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We tolerate graffiti at our peril

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Updated: July 20, 2012 6:23AM



Graffiti kills.

Not directly. Nobody looks at a gang sign on a garage and falls over dead. Though murderous thoughts might well up in the heart of the shocked garage owner who has to stop what he’s doing and go get the paint and the turpentine and spend hours wiping out what took seconds to do.

But graffiti creates an environment that gets people killed. Graffiti is gang advertisement, all too frequently. It says, “We own this” and is part of the unfettered criminal atmosphere that leads to the increased shootings and murders we’ve seen this past spring. Paint is sprayed, then bullets.

New York’s vaunted “broken windows” theory says that if you fix the small stuff — the squeegee shakedown men, the aggressive panhandlers, the painted over subway cars — and fix those broken windows, you’ll help prevent the bigger crimes.

And Chicago has been letting the small stuff go, and now we’re reaping the results.

There’s a connection between ill-advised, false economy of city cutbacks battling graffiti, misplaced leniency in handling graffiti offenses and increased violence.

You can see how it happened. With all the more serious crimes to deal with, and the jails overcrowded as it is, the temptation is always to go easy on the taggers. A slap on the wrist and a lecture, as if it were Tom Sawyer scratching his feelings for Becky Thatcher in a fence post.

It’s not.

Usually not. Graffiti — the word comes from Latin for “writing” — actually takes several forms. It can be pure harassment, the slurs written on a synagogue, red paint defacing the hallowed Gold Star Families Memorial to fallen police officers at Soldier Field. It’s often a hate crime, a kind of assault by the malevolent or, at best, the unthinking, and needs to be treated as such. It may sound harsh to put a teen in jail for a short time for graffiti. But better that than to put him in jail for a longer time for something worse down the line.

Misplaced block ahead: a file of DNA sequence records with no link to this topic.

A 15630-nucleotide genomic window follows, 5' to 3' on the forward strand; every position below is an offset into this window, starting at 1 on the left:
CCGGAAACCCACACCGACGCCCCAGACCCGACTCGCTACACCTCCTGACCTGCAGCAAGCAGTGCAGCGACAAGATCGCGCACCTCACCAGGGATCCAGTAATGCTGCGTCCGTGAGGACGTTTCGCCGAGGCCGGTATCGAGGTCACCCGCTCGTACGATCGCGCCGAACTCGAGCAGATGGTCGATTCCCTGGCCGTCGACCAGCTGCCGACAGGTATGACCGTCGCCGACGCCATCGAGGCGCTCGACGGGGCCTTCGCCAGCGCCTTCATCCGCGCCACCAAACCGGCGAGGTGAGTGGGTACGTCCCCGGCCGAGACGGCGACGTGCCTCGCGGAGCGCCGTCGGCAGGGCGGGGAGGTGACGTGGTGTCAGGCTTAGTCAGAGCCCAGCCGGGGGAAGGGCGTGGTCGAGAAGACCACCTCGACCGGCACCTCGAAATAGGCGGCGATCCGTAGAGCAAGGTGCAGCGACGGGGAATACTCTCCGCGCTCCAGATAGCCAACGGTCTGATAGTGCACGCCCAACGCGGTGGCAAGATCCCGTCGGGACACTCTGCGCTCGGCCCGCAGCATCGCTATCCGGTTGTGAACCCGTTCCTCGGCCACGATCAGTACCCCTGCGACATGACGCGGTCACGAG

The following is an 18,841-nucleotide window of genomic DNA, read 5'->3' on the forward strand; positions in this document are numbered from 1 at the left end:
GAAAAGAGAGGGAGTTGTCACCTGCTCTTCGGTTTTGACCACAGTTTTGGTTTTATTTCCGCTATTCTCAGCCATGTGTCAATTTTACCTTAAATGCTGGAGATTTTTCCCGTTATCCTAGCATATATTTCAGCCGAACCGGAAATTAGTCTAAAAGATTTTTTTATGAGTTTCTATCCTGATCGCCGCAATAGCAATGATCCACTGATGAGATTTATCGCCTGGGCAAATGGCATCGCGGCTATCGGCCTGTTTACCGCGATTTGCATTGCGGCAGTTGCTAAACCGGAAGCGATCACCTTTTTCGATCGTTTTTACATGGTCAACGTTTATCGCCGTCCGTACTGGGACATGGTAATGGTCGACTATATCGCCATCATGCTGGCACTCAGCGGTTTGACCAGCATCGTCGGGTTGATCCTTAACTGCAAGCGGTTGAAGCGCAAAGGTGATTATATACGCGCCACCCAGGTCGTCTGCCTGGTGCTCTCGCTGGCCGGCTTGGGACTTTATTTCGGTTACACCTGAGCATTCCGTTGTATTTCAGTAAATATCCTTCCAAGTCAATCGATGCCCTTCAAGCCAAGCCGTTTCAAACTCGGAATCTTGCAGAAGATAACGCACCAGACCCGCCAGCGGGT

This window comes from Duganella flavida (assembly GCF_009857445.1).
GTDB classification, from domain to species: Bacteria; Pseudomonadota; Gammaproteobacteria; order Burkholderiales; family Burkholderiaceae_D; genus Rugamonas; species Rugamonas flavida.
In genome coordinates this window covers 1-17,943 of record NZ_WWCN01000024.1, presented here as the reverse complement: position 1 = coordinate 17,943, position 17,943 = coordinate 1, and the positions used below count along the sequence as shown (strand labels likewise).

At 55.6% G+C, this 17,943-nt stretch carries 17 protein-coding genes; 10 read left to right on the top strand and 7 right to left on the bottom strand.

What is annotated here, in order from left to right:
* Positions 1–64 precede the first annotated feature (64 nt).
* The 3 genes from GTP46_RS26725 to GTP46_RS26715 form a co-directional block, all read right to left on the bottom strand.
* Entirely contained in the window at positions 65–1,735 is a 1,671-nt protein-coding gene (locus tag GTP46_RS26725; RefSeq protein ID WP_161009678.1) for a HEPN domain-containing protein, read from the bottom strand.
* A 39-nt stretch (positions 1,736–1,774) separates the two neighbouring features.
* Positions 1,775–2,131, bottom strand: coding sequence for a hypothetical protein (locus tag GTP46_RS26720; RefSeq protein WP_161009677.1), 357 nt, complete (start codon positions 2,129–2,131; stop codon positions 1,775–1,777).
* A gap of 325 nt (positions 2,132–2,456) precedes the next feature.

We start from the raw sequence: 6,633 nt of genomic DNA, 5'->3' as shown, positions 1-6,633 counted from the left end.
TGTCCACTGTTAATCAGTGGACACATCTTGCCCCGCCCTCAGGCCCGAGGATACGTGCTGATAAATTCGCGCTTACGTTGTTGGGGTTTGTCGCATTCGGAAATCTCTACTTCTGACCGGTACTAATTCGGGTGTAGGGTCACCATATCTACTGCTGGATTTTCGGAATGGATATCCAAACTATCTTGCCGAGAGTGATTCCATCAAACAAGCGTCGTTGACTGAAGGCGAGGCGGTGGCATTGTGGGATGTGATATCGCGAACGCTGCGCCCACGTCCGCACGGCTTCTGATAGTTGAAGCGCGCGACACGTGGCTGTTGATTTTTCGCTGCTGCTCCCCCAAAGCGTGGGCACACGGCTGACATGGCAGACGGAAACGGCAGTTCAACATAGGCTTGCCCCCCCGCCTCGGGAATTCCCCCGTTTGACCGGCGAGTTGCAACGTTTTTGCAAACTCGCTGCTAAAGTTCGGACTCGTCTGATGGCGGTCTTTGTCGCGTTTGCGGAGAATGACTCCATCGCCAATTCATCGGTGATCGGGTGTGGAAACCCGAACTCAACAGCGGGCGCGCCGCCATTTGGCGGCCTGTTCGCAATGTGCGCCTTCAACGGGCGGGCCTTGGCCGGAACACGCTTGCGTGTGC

If not direct harassment, graffiti can be an attempt to lay claim to a community — like dogs defining their territory, gang members paint their signs and names to try to define the borders of an area. This is even worse, because rather than assaulting one property owner, it assaults a whole community.

And yes, graffiti can be an art form, the distinctive balloon script, the vibrant colors, the wry social commentary of someone like Britain’s Banksy. Some works command big pricetags in galleries, others are used to decorate neighborhoods.

Which is fine, when the owner of the wall doesn’t mind. The problem is that some people try to use graffiti’s occasional artistic merit to rationalize and excuse its more common criminal forms under a thick mist of jargon.

But it doesn’t work. And to its victims — and yes, graffiti has victims — it’s an insult. At least the guy who mugs you isn’t fooling himself that he’s achieving a victory for the downtrodden.

Under most circumstances, graffiti is defacement at best, and gang activity and intimidation, at worst. We tolerate it at our peril.



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